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 Why Write a Column

Neil Giuseppi

Why Write a Column

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By Neil Giuseppi 

I recently received a telephone call from Prior Beharry asking me to become a columnist for his online publication,

I told him immediately that I would only give consideration to contributing a column from time to time since for me the lure of the golf course is considerably greater than the thought of sitting behind a computer desk week after week writing a column.

I knew of course that my first dilemma would be deciding about what I should write.

There are many areas in Trinidad and Tobago today that are worthy of consideration.

Should I write about the Covid-19 pandemic and the refusal by many Trinidadians and Tobagonians to comply with the necessary medical protocols?

Should I instead tackle the deterioration in standards in the media where media managers seem more interested in making money than in training their staff and news reporters apparently seem to be quite content to wallow in mediocrity?

The crime situation in the country is another topic worthy of consideration but I will leave that to others more qualified in that field than I could ever be.

Should I write about how much it pains my heart when I see how polarised T&T has become along racial lines, something that parents of my generation never tolerated?

The boy or girl next door was always my brother or my sister, regardless of the race to which they belonged.

Sadly those days are gone.

Should I blame politicians for using race to further their own personal interests? I decided that I would not since I had taken a decision many years ago never to comment on local politics.

The venom and vitriol that are spouted on social media whenever one expresses an opposing view are things I can live without and most subscribers of Facebook may not have realised that although I am very active on that particular medium, they have never seen any comment from me dealing with local politics.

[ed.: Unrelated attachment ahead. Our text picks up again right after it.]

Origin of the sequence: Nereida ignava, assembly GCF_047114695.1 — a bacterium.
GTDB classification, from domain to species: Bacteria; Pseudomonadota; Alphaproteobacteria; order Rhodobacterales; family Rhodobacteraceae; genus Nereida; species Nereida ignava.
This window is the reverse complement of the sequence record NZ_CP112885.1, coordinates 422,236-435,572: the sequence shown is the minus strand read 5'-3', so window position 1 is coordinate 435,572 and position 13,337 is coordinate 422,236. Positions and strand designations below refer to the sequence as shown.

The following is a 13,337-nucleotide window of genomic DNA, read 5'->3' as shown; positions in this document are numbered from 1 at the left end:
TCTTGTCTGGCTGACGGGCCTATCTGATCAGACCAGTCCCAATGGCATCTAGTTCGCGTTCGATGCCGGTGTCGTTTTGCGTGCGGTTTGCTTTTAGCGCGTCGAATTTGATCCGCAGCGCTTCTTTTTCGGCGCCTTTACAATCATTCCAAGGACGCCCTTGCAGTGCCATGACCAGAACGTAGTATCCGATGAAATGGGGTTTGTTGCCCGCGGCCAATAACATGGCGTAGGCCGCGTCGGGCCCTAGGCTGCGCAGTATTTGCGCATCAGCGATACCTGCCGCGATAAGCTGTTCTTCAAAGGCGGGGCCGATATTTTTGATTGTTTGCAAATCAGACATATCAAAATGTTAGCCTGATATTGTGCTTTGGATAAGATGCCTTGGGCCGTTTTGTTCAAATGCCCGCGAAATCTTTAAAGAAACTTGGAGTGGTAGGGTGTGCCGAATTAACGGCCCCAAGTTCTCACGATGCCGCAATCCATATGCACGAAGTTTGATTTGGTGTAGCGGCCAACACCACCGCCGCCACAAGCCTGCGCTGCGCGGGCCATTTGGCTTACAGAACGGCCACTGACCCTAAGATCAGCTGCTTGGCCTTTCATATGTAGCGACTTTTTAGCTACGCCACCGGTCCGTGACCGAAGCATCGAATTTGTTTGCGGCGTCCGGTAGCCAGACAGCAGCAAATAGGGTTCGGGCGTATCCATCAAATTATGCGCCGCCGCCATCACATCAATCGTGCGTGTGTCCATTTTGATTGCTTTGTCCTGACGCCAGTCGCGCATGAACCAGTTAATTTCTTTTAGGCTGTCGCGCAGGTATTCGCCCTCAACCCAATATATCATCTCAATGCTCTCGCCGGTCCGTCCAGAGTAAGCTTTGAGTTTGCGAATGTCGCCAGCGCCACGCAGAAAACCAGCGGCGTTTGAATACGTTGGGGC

I intend to keep it that way.

Should I write about golf which has been a passion of mine for more than 36 years or perhaps about West Indies cricket about which I feel I can speak with considerable authority having followed it closely for all of my adult life?

One has to be particularly careful not to comment on things about which one knows little or absolutely nothing as so many commentators are wont to do nowadays.

These, therefore, are the questions I have to ponder if I am to assist Prior by contributing to his publication.

I need, therefore, to stay within my areas of expertise.

I spent most of my working life in the media, starting as a trainee in the News Department at Trinidad and Tobago Television (ttt) and working my way up the ladder to become Head of News.

I also served for four years as Managing Director of the Trinidad Broadcasting Company at one of the most challenging times in T&T when the Government took a decision to de-regulate the media and open up the airwaves to many new players in the field.

During my years in the media I employed many persons in the various news rooms which I managed but there are three in particular who have made me extremely proud, Dominic Kalipersad, Bernard Pantin and Fazeer Mohammed, since they have all become leading lights in the local media.

For eight years I was also the Public Relations Manager of the Trinidad and Tobago Telephone Company (TELCO) at the most exciting time in that company’s history when the greatest development programme ever undertaken by any utility in the country was underway.

That programme was under the dynamic leadership of Dr Neilson Mackay who transformed the company from operating what was probably the worst telephone system imaginable (TELCO poops) to the first fully digital one anywhere in the world.

The years I spent there also gave me the opportunity to work alongside some of the most progressive managers this country has ever seen, people like Richard Jackman, David Dulal-Whiteway, Karen Darbasie and Derwin Howell, who all went on to distinguish themselves in other fields of endeavour when their Telco days were over.

In 1994, I set up my own company, Communications Specialists Limited, a public relations consultancy, which I operated until I retired in 2007 swearing never to work another day in my life.

So why am I even considering writing this column?

Prior Beharry, what have you done to me?

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